Isabel Hardman Isabel Hardman

Energy bosses boost Tory tortoise in energy row with green taxes pledge

Like all good select committee hearings where MPs are grilling some unsuspecting witnesses on something they’ve decided to be very angry about, this hearing of the Energy and Climate Change committee took a very long time. It has been cut off for the time being from Ofgem’s evidence by a series of votes in the Commons, but here’s what we’ve learned from this first mammoth hearing in any case.

The first is that the MPs clearly read Iain Martin’s memo in the Telegraph about show trial-style select committee hearings. Only Ian Lavery managed the kind of fury that all members of these committees normally feel it necessary to manufacture, and even that was just a bit of a lecture rather than a rage. But perhaps the MPs mis-read Iain’s piece: he was advising them to not show off, rather than to not ask useful questions. The only incisive questions have really come from Peter Lilley, which is perhaps reassuring because he is a member of the Number 10 policy board, but the energy companies have hardly had the grilling they were expecting: more of a gentle warming.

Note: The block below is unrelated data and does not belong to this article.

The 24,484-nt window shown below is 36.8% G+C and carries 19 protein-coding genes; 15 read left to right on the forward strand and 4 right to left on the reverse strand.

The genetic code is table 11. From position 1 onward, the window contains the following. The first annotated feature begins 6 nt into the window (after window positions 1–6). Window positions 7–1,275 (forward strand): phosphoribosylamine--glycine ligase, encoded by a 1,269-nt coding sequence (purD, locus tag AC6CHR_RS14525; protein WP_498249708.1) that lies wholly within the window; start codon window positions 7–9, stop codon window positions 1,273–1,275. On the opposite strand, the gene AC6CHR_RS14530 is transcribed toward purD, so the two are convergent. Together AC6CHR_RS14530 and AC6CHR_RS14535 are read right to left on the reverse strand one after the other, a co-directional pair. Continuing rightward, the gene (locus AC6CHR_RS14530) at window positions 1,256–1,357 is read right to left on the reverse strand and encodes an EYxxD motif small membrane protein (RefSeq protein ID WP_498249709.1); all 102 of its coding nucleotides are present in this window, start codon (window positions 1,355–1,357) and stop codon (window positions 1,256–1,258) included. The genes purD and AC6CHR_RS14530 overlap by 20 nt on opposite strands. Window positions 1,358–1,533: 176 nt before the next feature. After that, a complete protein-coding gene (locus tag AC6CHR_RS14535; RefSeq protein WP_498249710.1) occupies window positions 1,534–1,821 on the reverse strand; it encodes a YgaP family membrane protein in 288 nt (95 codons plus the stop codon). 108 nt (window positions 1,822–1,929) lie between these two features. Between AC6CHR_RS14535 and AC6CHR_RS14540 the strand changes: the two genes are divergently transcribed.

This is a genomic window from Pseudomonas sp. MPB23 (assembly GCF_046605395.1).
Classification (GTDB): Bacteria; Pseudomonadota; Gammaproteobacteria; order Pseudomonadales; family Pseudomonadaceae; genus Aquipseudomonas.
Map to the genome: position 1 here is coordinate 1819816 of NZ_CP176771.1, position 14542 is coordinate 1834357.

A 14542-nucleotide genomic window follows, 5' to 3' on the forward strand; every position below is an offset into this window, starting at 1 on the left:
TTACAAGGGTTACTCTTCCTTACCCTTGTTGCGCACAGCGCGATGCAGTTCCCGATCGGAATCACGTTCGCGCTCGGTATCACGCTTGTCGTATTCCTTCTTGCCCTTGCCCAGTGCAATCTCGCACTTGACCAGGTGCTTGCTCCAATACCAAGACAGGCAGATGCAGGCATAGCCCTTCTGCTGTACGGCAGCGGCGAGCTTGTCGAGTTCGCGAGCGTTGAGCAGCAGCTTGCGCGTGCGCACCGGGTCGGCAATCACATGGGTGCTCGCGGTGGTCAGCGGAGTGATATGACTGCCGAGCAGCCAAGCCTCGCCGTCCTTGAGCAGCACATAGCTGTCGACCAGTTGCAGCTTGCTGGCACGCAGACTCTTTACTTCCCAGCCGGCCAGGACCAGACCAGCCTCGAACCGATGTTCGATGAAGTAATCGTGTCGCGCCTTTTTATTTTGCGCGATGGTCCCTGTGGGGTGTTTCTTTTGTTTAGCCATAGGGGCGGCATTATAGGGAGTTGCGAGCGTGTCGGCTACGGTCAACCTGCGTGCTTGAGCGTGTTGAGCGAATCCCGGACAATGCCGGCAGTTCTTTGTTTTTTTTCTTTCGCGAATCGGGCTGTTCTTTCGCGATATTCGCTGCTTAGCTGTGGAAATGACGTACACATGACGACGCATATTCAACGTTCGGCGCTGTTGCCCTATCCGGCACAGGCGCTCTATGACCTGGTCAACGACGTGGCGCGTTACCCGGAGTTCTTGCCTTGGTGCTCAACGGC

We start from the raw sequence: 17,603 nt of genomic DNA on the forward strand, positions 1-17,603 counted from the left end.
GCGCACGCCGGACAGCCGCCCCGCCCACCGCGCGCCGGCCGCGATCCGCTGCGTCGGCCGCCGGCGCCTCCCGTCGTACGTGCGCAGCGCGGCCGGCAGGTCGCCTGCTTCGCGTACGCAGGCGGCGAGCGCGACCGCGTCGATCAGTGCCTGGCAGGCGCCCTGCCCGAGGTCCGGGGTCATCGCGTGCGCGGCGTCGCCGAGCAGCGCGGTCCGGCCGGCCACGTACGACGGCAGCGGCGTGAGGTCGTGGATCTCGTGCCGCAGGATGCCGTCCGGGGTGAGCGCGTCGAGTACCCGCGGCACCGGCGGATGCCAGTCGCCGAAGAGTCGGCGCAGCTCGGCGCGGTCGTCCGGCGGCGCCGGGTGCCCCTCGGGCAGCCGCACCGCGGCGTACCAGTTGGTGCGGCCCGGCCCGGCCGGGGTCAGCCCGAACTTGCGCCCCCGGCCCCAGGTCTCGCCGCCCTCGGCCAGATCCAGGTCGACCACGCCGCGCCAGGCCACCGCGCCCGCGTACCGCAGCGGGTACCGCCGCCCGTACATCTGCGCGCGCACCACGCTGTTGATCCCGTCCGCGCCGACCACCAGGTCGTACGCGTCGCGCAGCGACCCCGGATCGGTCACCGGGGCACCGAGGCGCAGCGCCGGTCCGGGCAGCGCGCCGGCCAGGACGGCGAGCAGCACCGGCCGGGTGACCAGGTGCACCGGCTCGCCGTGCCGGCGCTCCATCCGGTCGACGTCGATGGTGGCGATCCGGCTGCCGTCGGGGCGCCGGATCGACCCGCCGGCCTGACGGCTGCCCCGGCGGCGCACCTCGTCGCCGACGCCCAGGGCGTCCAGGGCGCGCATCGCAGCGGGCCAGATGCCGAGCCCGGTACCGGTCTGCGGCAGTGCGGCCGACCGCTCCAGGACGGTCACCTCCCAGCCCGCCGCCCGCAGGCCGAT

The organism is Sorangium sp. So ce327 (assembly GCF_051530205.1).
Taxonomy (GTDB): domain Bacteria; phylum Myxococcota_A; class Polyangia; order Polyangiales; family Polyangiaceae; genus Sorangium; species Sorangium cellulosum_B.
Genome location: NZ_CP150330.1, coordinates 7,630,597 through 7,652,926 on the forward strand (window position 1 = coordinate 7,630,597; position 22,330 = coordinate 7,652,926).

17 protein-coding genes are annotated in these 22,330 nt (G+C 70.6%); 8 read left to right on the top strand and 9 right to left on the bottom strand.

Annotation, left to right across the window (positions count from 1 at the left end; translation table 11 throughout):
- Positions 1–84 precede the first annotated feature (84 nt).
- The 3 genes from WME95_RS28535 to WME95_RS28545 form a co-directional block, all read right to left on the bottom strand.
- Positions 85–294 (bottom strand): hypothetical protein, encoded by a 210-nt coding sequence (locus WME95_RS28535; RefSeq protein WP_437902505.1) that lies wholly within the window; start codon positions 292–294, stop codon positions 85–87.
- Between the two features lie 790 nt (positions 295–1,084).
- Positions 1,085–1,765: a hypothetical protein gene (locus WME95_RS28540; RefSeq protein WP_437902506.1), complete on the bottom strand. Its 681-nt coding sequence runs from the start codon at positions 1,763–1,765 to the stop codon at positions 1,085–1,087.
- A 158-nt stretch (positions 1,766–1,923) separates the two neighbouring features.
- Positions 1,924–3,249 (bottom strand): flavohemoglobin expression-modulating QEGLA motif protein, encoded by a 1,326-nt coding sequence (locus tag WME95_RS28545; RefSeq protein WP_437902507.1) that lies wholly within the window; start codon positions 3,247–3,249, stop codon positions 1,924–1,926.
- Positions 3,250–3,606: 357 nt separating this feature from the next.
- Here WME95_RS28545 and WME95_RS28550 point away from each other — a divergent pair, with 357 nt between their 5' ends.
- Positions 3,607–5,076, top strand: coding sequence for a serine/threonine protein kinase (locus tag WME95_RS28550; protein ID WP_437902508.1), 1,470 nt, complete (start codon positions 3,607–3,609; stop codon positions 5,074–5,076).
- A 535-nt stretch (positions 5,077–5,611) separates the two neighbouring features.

In fact, the person who has done the most to make the big six witnesses uncomfortable is himself a witness: Stephen Fitzpatrick, the managing director of Ovo Energy. He took apart those sitting next to him in the Thatcher Room, saying that Ovo couldn’t see the prices on the wholesale market that would lead to the sort of rises that the Big Six have been announcing recently. ‘I’ve been confused by the explanations for the price rises from our competitors,’ he said.

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